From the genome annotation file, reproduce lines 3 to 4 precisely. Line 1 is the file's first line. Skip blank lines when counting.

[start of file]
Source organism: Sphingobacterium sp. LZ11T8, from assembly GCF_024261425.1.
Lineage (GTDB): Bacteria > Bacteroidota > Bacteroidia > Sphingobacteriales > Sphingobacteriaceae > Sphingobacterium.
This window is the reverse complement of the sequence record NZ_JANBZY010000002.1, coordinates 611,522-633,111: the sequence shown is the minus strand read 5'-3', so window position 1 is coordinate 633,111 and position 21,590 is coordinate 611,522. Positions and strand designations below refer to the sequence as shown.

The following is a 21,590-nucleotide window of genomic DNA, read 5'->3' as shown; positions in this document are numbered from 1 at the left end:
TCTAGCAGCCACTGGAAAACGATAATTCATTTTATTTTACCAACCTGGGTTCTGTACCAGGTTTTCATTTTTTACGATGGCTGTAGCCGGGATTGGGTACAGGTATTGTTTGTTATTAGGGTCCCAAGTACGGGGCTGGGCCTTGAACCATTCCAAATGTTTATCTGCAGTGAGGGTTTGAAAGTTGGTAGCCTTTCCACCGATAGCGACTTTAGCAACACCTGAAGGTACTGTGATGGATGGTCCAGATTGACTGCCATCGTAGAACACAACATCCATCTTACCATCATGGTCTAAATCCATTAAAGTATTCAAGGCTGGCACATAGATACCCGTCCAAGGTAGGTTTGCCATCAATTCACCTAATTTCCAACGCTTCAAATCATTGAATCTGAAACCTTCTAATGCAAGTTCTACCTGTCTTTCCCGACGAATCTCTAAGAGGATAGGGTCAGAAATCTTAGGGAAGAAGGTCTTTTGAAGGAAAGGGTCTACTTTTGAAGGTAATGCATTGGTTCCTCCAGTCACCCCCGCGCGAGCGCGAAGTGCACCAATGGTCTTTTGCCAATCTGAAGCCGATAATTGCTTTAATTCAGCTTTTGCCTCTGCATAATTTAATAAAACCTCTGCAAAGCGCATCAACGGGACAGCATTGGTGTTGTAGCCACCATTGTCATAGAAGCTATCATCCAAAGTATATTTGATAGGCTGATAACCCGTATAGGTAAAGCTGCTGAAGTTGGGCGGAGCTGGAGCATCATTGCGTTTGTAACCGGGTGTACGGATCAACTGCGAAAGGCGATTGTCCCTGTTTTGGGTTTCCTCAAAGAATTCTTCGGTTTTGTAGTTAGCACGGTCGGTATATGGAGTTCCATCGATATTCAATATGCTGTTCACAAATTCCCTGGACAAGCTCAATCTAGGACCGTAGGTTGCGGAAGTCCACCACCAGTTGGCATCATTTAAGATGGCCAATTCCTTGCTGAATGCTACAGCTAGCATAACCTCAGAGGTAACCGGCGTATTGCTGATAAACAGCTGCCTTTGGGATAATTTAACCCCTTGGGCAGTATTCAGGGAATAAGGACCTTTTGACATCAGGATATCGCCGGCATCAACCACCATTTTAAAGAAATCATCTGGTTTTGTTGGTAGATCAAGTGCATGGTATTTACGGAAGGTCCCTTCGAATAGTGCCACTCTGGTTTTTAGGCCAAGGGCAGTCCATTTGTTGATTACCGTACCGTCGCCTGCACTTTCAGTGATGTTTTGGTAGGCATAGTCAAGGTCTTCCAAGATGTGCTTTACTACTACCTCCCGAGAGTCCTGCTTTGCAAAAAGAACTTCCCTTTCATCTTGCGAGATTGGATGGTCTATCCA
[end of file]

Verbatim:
This window is the reverse complement of the sequence record NZ_JANBZY010000002.1, coordinates 611,522-633,111: the sequence shown is the minus strand read 5'-3', so window position 1 is coordinate 633,111 and position 21,590 is coordinate 611,522. Positions and strand designations below refer to the sequence as shown.

The following is a 21,590-nucleotide window of genomic DNA, read 5'->3' as shown; positions in this document are numbered from 1 at the left end: